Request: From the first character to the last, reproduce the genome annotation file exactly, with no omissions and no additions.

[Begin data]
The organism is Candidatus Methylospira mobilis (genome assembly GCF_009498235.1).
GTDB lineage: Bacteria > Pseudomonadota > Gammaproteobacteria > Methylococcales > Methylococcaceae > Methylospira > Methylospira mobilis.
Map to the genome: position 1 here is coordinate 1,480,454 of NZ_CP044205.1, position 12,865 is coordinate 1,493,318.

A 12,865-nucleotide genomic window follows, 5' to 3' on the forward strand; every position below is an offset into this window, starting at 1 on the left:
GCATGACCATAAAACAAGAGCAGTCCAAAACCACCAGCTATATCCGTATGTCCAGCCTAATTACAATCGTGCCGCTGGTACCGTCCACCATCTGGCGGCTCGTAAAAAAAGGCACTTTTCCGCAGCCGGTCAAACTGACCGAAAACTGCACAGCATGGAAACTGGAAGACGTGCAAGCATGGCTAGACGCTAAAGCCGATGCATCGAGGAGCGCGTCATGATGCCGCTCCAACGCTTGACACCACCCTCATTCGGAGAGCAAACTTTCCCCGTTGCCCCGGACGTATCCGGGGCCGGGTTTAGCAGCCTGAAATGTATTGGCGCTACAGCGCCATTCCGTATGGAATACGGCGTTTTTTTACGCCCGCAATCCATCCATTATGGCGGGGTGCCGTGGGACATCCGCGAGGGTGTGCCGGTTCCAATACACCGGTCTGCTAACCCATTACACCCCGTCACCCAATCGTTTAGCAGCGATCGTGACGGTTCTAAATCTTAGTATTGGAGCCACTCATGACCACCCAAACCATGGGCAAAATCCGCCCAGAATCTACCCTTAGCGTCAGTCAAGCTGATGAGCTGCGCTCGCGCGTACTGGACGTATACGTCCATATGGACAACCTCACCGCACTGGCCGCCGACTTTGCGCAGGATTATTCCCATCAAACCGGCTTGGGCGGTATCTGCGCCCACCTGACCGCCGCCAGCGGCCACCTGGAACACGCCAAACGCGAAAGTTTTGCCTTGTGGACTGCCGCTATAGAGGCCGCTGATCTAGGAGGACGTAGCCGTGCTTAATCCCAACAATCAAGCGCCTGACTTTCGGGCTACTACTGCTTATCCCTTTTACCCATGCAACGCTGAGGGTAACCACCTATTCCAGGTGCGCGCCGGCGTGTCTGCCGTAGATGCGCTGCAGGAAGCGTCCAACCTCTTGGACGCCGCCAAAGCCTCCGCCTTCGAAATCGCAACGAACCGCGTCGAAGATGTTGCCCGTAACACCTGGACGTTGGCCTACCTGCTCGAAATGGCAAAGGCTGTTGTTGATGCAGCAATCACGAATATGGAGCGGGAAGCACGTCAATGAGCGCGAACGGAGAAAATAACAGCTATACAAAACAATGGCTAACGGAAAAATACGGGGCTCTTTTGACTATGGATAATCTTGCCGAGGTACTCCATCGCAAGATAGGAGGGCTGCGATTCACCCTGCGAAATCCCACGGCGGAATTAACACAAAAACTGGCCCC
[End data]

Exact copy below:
The organism is Candidatus Methylospira mobilis (genome assembly GCF_009498235.1).
GTDB lineage: Bacteria > Pseudomonadota > Gammaproteobacteria > Methylococcales > Methylococcaceae > Methylospira > Methylospira mobilis.
Map to the genome: position 1 here is coordinate 1,480,454 of NZ_CP044205.1, position 12,865 is coordinate 1,493,318.

A 12,865-nucleotide genomic window follows, 5' to 3' on the forward strand; every position below is an offset into this window, starting at 1 on the left:
GCATGACCATAAAACAAGAGCAGTCCAAAACCACCAGCTATATCCGTATGTCCAGCCTAATTACAATCGTGCCGCTGGTACCGTCCACCATCTGGCGGCTCGTAAAAAAAGGCACTTTTCCGCAGCCGGTCAAACTGACCGAAAACTGCACAGCATGGAAACTGGAAGACGTGCAAGCATGGCTAGACGCTAAAGCCGATGCATCGAGGAGCGCGTCATGATGCCGCTCCAACGCTTGACACCACCCTCATTCGGAGAGCAAACTTTCCCCGTTGCCCCGGACGTATCCGGGGCCGGGTTTAGCAGCCTGAAATGTATTGGCGCTACAGCGCCATTCCGTATGGAATACGGCGTTTTTTTACGCCCGCAATCCATCCATTATGGCGGGGTGCCGTGGGACATCCGCGAGGGTGTGCCGGTTCCAATACACCGGTCTGCTAACCCATTACACCCCGTCACCCAATCGTTTAGCAGCGATCGTGACGGTTCTAAATCTTAGTATTGGAGCCACTCATGACCACCCAAACCATGGGCAAAATCCGCCCAGAATCTACCCTTAGCGTCAGTCAAGCTGATGAGCTGCGCTCGCGCGTACTGGACGTATACGTCCATATGGACAACCTCACCGCACTGGCCGCCGACTTTGCGCAGGATTATTCCCATCAAACCGGCTTGGGCGGTATCTGCGCCCACCTGACCGCCGCCAGCGGCCACCTGGAACACGCCAAACGCGAAAGTTTTGCCTTGTGGACTGCCGCTATAGAGGCCGCTGATCTAGGAGGACGTAGCCGTGCTTAATCCCAACAATCAAGCGCCTGACTTTCGGGCTACTACTGCTTATCCCTTTTACCCATGCAACGCTGAGGGTAACCACCTATTCCAGGTGCGCGCCGGCGTGTCTGCCGTAGATGCGCTGCAGGAAGCGTCCAACCTCTTGGACGCCGCCAAAGCCTCCGCCTTCGAAATCGCAACGAACCGCGTCGAAGATGTTGCCCGTAACACCTGGACGTTGGCCTACCTGCTCGAAATGGCAAAGGCTGTTGTTGATGCAGCAATCACGAATATGGAGCGGGAAGCACGTCAATGAGCGCGAACGGAGAAAATAACAGCTATACAAAACAATGGCTAACGGAAAAATACGGGGCTCTTTTGACTATGGATAATCTTGCCGAGGTACTCCATCGCAAGATAGGAGGGCTGCGATTCACCCTGCGAAATCCCACGGCGGAATTAACACAAAAACTGGCCCC